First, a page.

HC Deb 02 July 1968 vol 767 cc1294-6
Sir D. Renton

asked the Minister of Health whether he will include Wilson's disease among those which entitle people suffering from chronic ailments to exemption from payment of prescription charges.

The Minister of Health (Mr. Kenneth Robinson)

No, Sir. I would refer the hon. Member to my reply on 30th April to my hon. Friend the Member for Wandsworth, Central (Dr. David Kerr) and other hon. Members.—[Vol. 763, c. 973–6.]

Sir D. Renton

Is the right hon. Gentle, man aware that this is a serious question about a tragic and chronic disease? Is he further aware that it is almost incurable? Will he bear in mind that its effect can be mitigated by regular treatment, by prescription? Would he see to it that this is an exemption?

Mr. Robinson

I have explained that the list of exemptions was the maximum upon which agreement could be reached with the medical profession. I agree with the right hon. and learned Gentleman in what he says about the disease, but I am told that it is, happily extremely rare, with less than 100 cases in the whole of the United Kingdom. I am also told that it does not require frequent prescriptions—about one a month is normal.

Dr. Winstanley

Would the right hon. Gentleman freely acknowledge that the Government are not exempting the chronic sick from these charges as they originally promised?

Mr. Robinson

The Government are exempting patients in the categories specified in the Order. As to the wider categories of patients who might be called chronic sick, I would refer the hon. Gentleman to the announcement I made about future arrangements.

Sir R. Cary

On a point of order. Might I ask the right hon. Gentleman what is Wilson's disease?

Mr. Robinson

It is also known as hepatolenticular degeneration. [Laughter.] It is not a laughing matter. It is a very serious disease, and it is due to, or associated with, a defect of copper metabolism in the body.

36. Mr. Pavitt

asked the Minister of Health if he will issue instructions to dispensing pharmacists that any prescription which gives the patient more than two ampoules of methedrine a day shall be referred to the doctor concerned for confirmation before being given out.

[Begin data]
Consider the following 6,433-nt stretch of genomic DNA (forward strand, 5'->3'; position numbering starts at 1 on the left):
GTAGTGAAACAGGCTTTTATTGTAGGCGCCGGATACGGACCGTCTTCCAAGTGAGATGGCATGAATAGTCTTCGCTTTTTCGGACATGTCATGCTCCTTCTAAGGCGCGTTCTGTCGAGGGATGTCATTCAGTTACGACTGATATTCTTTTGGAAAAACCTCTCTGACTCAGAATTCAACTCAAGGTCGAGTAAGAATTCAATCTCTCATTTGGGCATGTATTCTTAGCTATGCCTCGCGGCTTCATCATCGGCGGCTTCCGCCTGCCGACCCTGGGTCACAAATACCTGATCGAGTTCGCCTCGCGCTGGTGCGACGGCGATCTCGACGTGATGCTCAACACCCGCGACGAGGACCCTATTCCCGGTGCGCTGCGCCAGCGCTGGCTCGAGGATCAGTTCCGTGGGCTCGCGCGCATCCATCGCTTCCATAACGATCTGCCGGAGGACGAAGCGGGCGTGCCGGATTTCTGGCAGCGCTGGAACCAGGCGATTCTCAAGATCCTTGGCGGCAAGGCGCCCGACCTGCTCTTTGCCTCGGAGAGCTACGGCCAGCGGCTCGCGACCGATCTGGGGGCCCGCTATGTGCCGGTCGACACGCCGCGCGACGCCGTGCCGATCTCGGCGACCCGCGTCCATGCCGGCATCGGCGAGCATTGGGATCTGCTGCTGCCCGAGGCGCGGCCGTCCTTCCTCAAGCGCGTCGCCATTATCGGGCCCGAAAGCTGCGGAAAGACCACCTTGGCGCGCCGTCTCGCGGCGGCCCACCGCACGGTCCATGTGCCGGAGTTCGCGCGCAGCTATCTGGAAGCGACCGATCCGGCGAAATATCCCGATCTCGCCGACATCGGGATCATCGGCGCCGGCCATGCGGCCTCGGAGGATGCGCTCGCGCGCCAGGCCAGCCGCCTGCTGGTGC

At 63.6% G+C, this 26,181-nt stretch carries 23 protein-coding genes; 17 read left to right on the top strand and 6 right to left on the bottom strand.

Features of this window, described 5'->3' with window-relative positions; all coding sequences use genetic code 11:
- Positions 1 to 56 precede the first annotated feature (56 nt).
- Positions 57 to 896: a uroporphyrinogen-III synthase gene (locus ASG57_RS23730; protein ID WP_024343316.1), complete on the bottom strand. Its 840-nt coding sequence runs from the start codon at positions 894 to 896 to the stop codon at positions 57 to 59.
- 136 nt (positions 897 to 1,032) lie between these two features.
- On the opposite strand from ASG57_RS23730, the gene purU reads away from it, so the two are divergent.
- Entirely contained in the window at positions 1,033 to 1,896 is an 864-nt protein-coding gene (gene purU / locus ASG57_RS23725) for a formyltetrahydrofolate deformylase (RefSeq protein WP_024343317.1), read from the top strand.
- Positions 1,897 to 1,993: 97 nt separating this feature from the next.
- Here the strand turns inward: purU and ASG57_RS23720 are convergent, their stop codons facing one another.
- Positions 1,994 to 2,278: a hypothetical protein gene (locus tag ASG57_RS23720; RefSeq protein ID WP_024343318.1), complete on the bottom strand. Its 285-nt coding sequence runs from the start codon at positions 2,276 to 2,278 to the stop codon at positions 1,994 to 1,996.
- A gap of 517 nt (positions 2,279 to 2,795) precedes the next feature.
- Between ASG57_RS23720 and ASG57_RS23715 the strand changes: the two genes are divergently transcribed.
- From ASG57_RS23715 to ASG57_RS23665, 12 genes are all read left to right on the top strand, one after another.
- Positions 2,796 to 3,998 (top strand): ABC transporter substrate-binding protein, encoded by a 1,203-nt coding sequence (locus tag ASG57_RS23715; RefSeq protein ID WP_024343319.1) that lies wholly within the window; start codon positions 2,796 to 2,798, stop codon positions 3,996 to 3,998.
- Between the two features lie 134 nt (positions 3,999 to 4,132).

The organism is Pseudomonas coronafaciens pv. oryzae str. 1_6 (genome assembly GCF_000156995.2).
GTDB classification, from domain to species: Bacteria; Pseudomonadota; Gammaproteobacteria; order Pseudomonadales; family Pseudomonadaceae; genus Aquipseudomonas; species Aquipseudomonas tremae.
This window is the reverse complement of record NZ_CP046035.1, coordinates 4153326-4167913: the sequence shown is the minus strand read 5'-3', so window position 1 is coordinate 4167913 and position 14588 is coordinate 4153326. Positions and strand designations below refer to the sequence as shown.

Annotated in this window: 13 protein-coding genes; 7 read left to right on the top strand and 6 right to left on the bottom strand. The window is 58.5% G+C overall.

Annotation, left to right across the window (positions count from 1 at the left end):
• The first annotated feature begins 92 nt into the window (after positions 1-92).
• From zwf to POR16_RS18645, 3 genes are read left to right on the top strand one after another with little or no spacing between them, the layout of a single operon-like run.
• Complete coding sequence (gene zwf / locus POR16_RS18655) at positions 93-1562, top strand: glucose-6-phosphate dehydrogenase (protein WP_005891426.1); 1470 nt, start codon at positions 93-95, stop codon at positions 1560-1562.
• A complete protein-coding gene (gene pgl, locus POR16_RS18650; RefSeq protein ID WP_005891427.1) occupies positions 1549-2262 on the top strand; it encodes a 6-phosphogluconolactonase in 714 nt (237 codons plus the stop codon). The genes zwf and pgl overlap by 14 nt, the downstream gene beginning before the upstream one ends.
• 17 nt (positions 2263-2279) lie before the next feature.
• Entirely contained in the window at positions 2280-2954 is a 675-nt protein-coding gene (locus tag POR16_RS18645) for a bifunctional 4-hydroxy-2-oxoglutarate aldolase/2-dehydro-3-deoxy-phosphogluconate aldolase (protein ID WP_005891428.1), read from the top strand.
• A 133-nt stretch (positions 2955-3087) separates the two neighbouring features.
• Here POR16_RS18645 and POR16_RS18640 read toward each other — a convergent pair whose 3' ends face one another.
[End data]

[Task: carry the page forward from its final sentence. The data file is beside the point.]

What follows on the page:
Mr. K. Robinson

The Advisory Committee on Drug Dependence has been considering the general question of central nervous system stimulant drugs since its first meeting, and methedrine in particular since February. I understand that the Committee has concluded that further restriction upon its availability is desirable and is now urgently considering the best way to achieve this. I will examine the suggestion made by my hon. Friend in the light of the Committee's advice.

Mr. Pavitt

Can my right hon. Friend say why it is that there has been such an increase in the production of methedrine, when only a few years ago there was only one firm making it, and there has been no increase in the disease for which this is available?

Mr. Robinson

My hon. Friend has another Question on the Order Paper about the firms manufacturing this. These are matters which we must consider in the light of the Committee's advice.

Mr. Maurice Macmillan

Would the right hon. Gentleman consider trying new methods of stopping an addict obtaining more than he needs from chemists, perhaps by applying more widely the methods which I understand are now being used in Birmingham?

Mr. Robinson

The hon. Gentleman may like to know that after consultations with leaders of the medical profession, my Chief Medical Officer recently wrote to all general practitioners and to doctors doing appropriate work in hospitals, about the very great care needed in prescribing amphetamines generally.